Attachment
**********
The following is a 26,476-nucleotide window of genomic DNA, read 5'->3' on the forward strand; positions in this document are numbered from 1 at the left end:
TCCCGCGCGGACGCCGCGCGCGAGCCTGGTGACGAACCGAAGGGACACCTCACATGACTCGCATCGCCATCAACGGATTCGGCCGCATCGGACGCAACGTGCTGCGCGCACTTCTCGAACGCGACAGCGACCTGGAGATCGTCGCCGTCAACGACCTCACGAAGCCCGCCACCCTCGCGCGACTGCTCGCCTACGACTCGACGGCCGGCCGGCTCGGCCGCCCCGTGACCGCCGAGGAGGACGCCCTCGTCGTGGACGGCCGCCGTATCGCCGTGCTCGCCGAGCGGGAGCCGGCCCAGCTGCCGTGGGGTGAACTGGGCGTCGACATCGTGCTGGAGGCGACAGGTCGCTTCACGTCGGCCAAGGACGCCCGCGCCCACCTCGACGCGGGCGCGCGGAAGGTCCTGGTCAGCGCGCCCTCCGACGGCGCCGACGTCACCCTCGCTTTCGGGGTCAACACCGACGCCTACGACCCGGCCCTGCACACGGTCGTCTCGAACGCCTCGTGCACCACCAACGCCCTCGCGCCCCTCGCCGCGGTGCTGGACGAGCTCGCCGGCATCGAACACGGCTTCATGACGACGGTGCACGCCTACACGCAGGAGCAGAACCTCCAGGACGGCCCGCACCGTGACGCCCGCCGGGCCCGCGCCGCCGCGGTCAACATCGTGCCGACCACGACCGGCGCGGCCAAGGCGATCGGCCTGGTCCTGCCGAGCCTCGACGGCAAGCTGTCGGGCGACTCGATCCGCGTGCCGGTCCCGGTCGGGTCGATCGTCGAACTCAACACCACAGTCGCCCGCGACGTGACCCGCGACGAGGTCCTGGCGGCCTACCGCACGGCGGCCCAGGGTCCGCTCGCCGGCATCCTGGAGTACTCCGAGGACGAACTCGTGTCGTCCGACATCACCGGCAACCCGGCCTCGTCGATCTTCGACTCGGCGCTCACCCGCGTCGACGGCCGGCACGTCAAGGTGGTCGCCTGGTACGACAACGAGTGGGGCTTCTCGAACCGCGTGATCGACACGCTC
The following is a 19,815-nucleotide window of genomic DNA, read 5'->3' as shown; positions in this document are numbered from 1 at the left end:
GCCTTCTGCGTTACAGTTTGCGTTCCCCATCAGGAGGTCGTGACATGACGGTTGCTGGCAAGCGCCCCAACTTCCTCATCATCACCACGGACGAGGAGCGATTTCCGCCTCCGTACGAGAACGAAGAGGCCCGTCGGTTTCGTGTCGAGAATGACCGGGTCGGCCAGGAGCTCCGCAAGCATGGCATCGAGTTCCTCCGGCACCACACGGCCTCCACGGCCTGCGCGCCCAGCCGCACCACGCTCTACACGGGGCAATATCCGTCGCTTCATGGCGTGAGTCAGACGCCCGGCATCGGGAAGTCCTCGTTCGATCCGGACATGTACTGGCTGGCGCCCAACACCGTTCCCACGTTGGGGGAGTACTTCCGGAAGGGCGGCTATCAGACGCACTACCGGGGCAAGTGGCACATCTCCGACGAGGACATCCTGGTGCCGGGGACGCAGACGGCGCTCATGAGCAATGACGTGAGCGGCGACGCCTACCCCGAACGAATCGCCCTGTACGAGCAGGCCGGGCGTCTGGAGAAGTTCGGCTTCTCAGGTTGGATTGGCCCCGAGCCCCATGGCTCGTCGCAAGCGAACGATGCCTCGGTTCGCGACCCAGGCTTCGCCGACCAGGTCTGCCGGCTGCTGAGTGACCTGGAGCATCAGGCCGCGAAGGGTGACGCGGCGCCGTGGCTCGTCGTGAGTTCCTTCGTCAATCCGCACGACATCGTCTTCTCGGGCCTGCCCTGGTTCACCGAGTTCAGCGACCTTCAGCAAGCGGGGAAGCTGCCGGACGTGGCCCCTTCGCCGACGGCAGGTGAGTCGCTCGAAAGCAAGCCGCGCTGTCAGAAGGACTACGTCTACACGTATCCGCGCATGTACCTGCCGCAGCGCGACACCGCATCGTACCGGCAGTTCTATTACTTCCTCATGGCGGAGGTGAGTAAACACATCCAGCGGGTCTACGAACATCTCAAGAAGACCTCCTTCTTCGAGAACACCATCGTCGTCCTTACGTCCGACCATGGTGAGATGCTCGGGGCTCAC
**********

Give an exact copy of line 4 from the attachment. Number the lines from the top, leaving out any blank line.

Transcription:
GCCTTCTGCGTTACAGTTTGCGTTCCCCATCAGGAGGTCGTGACATGACGGTTGCTGGCAAGCGCCCCAACTTCCTCATCATCACCACGGACGAGGAGCGATTTCCGCCTCCGTACGAGAACGAAGAGGCCCGTCGGTTTCGTGTCGAGAATGACCGGGTCGGCCAGGAGCTCCGCAAGCATGGCATCGAGTTCCTCCGGCACCACACGGCCTCCACGGCCTGCGCGCCCAGCCGCACCACGCTCTACACGGGGCAATATCCGTCGCTTCATGGCGTGAGTCAGACGCCCGGCATCGGGAAGTCCTCGTTCGATCCGGACATGTACTGGCTGGCGCCCAACACCGTTCCCACGTTGGGGGAGTACTTCCGGAAGGGCGGCTATCAGACGCACTACCGGGGCAAGTGGCACATCTCCGACGAGGACATCCTGGTGCCGGGGACGCAGACGGCGCTCATGAGCAATGACGTGAGCGGCGACGCCTACCCCGAACGAATCGCCCTGTACGAGCAGGCCGGGCGTCTGGAGAAGTTCGGCTTCTCAGGTTGGATTGGCCCCGAGCCCCATGGCTCGTCGCAAGCGAACGATGCCTCGGTTCGCGACCCAGGCTTCGCCGACCAGGTCTGCCGGCTGCTGAGTGACCTGGAGCATCAGGCCGCGAAGGGTGACGCGGCGCCGTGGCTCGTCGTGAGTTCCTTCGTCAATCCGCACGACATCGTCTTCTCGGGCCTGCCCTGGTTCACCGAGTTCAGCGACCTTCAGCAAGCGGGGAAGCTGCCGGACGTGGCCCCTTCGCCGACGGCAGGTGAGTCGCTCGAAAGCAAGCCGCGCTGTCAGAAGGACTACGTCTACACGTATCCGCGCATGTACCTGCCGCAGCGCGACACCGCATCGTACCGGCAGTTCTATTACTTCCTCATGGCGGAGGTGAGTAAACACATCCAGCGGGTCTACGAACATCTCAAGAAGACCTCCTTCTTCGAGAACACCATCGTCGTCCTTACGTCCGACCATGGTGAGATGCTCGGGGCTCAC